Marriage, Pregnancy, recommended reads

How to Help Your Relationship Survive Pregnancy

Continuing the topic of “How to Help Your Relationship Survive,” today I’m addressing How to Help Your Relationship Survive Pregnancy. Yes, before you survive the new baby phase, you must first survive pregnancy.

Pregnancy is different for every woman. Some couples may find that there is very little adjustment needed during a pregnancy. Others will have to make drastic adjustments. In my case, helping my relationship make it through pregnancy was just as hard as the newborn phase.

For the first three months of my pregnancy, I felt bipolar. There would be days where I could function as I had pre-pregnancy, and there were days I spent curled up in a fetal position for hours. The days I felt good I would be happy and cheerful, but the days I felt bad I would be withdrawn and depressed. It was very hard for my husband to adjust to this “new me.”

While some women experience cravings, I had “anti-cravings.” Everything sounded disgusting. My husband would suggest all sorts of food, including things I used to love, and it all sounded like vomit.  This meant that while we used to enjoy cooking and eating meals together, my husband was now eating alone. I would usually sit in another room (depending on the smell of dinner) or watch him eat because I felt too nauseous.

Please imagine for a moment what that must be like for a husband. His wife, with whom he usually enjoys spending time, is suddenly depressed and withdrawn. She won’t eat. She isn’t really up for anything because she is too sick. What do you do?

Over time, we agreed to do some things differently to help resolve tension:

  • My husband would stop suggesting food. If I wanted something, I would get it myself or request it.
  • If I was crying (which happened a lot) and my husband wanted to help, he could hold me or rub my back. A lot of times guys just need a task to do to feel like they are making a difference. One of my friend’s husbands would hold her hair out of the way while she vomited into the toilet. It sounds disgusting, but it meant a lot to her.
  • We would not compare my pregnancy to other women’s pregnancies. Some men may have a certain expectation of pregnancy based on what they saw their moms/sisters/aunts experience. As emphasized above, every pregnancy is different. Don’t expect your pregnancy to be the same as other women, or even the same as your last pregnancy! Letting go of preconceived pregnancy notions helped us to not get frustrated with what I had to go through.
  • We would make the most of the good days. We still were able to have fun that summer. We went to a water park, we hosted group dates, we created and filmed a pregnancy announcement. When I was finally feeling better, we went on a “Baby-Moon.”
  • I would do my best not to resent my husband for being healthy. I would not blame him for “getting me pregnant”, since it was a mutual decision. I dislike hearing woman accuse their spouses of “You did this to me!” as a way to justify their peevish behavior towards their husband. I don’t think husbands plan to make their wives miserable by getting them pregnant.  They probably don’t know exactly what their wives will suffer while pregnant. Sometimes women don’t even know what to expect when pregnant.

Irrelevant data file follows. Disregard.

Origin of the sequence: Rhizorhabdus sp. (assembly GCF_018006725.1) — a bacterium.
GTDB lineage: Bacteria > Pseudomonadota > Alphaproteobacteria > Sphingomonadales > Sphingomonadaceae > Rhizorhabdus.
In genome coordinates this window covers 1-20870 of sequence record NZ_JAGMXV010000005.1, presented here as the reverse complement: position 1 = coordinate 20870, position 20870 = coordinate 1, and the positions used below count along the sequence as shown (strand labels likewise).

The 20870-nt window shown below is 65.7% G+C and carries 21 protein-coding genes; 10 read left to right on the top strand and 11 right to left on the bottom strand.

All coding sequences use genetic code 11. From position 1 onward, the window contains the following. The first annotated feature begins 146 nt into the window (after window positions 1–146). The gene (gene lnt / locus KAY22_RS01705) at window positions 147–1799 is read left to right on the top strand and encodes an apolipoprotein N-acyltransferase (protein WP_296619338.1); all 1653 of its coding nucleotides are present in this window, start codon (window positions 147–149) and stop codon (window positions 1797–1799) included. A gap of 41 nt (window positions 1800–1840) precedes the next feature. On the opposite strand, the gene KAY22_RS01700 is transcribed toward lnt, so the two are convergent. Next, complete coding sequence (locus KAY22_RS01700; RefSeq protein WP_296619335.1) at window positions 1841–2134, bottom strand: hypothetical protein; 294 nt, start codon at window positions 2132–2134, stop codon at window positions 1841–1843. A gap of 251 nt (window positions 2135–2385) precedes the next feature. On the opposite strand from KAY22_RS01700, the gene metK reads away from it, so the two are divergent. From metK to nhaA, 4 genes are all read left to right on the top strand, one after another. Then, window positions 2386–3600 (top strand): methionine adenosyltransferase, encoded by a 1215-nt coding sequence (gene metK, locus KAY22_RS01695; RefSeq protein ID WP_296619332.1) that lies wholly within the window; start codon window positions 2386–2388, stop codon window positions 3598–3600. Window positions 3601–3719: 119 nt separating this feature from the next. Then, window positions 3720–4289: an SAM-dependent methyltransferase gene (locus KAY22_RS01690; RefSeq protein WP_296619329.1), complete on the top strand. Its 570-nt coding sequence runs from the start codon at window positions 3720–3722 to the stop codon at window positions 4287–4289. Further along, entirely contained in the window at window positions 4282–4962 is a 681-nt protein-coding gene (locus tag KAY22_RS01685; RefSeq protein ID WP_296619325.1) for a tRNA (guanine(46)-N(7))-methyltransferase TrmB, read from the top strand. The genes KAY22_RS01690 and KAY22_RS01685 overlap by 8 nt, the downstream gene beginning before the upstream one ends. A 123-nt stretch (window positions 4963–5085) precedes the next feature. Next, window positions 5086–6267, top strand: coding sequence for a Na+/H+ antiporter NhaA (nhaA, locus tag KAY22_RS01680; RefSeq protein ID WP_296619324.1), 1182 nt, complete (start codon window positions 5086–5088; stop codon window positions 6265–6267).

• We would be flexible with our sex life. In case you didn’t know, a woman’s sex drive changes throughout pregnancy. In the first trimester women usually don’t want to have sex because they feel so rotten. Many women experience increased libido during the second trimester. And then when you get to the third trimester, you’ve got a ginormous bump to work around.  One thing that really helped us was listening to YOU: Having a Baby: The Owner’s Manual to a Happy and Healthy Pregnancy on audio tape as we commuted to work. They have a whole chapter dedicated to sex.
  • We would be flexible with our sex life. In case you didn’t know, a woman’s sex drive changes throughout pregnancy. In the first trimester women usually don’t want to have sex because they feel so rotten. Many women experience increased libido during the second trimester. And then when you get to the third trimester, you’ve got a ginormous bump to work around.  One thing that really helped us was listening to YOU: Having a Baby: The Owner’s Manual to a Happy and Healthy Pregnancy on audio tape as we commuted to work. They have a whole chapter dedicated to sex.

While my post has mostly addressed the issues arising out of the first trimester, I feel like a lot of the principles apply throughout pregnancy. Women will experience different physical changes, all which may affect their relationship with their husband. That’s why it’s important to be open with your spouse about what you are going through, so you both can adjust accordingly.

Pregnancy was rough on our relationship, but we survived! And you can too.

1 thought on “How to Help Your Relationship Survive Pregnancy”

  1. This is so good and something I feel like all pregnant women should read!! Things change and that’s a good thing! Even though it can be a little scary at times. I love how you talked about not “blaming” your husband. I know hormones are crazy but it was an agreed upon adventure! 🙂 Thank you so much for your awesome insight!

Comments are closed.